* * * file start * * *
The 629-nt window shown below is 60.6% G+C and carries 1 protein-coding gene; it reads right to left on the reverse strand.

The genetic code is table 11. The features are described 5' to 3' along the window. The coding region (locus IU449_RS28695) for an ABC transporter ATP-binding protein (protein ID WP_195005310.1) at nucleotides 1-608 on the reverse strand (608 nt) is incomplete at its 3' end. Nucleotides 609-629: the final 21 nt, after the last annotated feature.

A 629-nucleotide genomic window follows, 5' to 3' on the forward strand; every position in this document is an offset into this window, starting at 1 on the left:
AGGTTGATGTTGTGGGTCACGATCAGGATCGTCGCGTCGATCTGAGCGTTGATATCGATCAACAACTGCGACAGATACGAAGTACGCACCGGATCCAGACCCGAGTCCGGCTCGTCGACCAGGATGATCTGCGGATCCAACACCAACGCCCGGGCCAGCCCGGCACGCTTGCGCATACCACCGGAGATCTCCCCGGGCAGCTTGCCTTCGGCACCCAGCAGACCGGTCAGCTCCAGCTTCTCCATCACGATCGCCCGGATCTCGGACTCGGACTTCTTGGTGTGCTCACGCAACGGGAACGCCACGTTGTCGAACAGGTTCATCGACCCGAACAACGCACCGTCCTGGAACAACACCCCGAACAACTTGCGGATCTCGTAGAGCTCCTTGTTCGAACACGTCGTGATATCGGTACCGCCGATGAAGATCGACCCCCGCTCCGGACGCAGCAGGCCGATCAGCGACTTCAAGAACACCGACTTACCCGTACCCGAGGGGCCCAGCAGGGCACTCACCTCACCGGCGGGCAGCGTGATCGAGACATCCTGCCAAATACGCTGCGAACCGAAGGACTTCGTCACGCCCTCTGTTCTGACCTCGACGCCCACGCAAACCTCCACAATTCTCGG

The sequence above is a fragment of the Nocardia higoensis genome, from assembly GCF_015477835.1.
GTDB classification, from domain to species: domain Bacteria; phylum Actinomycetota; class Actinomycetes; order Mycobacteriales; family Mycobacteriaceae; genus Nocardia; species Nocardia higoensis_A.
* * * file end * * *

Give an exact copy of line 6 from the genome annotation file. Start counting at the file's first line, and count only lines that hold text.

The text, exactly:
GTDB classification, from domain to species: domain Bacteria; phylum Actinomycetota; class Actinomycetes; order Mycobacteriales; family Mycobacteriaceae; genus Nocardia; species Nocardia higoensis_A.